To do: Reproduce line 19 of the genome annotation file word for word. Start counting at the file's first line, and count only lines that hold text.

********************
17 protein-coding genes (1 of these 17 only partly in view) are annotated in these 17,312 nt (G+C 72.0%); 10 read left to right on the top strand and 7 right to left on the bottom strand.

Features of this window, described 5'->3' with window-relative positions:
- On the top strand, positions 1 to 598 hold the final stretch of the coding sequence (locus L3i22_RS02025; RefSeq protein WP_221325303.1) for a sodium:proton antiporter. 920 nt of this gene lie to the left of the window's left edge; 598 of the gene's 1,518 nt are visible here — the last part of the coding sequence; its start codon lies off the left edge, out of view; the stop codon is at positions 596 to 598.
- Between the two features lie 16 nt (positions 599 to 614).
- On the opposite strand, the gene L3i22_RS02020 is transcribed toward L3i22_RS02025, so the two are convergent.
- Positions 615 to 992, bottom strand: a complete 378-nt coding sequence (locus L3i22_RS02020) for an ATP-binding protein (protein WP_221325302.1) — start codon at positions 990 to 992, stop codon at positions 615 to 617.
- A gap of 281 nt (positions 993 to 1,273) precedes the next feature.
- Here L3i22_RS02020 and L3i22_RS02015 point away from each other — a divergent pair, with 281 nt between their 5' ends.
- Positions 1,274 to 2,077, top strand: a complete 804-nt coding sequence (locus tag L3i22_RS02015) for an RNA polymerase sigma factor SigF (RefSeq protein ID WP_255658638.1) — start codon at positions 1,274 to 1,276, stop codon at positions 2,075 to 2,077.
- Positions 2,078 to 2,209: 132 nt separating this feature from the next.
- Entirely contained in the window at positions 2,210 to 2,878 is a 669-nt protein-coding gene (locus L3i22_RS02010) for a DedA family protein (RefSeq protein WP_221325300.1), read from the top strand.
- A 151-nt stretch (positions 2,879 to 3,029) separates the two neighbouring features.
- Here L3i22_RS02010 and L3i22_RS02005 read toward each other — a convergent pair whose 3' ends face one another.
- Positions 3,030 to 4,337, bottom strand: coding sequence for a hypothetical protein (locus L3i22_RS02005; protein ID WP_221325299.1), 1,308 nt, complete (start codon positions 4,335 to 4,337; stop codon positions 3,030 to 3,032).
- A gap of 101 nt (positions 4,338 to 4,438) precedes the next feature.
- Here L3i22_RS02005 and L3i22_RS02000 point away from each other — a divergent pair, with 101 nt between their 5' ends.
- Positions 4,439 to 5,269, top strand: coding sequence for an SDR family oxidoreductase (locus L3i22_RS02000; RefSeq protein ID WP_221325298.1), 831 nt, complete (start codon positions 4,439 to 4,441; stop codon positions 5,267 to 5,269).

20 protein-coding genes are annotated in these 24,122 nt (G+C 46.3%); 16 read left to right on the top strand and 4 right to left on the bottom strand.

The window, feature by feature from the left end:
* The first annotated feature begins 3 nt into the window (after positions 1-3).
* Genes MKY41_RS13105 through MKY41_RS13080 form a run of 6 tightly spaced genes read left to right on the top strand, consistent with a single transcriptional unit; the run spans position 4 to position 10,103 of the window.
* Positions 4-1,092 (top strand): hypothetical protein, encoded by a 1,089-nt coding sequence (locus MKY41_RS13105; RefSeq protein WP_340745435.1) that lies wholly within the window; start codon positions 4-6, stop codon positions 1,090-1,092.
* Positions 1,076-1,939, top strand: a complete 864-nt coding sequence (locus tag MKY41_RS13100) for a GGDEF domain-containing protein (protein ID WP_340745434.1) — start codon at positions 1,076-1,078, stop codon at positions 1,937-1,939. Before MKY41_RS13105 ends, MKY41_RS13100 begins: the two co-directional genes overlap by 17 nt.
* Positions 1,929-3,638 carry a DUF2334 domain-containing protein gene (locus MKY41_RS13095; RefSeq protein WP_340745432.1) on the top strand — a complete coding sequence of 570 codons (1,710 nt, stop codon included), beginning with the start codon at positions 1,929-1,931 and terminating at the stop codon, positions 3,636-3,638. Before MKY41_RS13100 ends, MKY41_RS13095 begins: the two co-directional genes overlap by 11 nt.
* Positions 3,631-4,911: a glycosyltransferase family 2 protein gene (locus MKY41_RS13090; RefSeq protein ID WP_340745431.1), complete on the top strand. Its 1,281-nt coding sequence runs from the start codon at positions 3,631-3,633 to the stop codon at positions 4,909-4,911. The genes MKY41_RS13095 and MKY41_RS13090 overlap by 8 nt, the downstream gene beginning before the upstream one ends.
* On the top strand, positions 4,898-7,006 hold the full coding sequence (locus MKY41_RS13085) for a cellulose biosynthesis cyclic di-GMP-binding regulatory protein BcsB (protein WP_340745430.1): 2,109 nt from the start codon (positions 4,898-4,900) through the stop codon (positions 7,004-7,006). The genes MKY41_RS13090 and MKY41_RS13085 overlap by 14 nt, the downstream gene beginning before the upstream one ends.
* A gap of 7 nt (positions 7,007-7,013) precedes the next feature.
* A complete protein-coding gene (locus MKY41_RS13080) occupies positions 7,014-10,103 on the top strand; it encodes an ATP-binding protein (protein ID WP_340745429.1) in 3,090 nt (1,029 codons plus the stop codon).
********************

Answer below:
The window, feature by feature from the left end: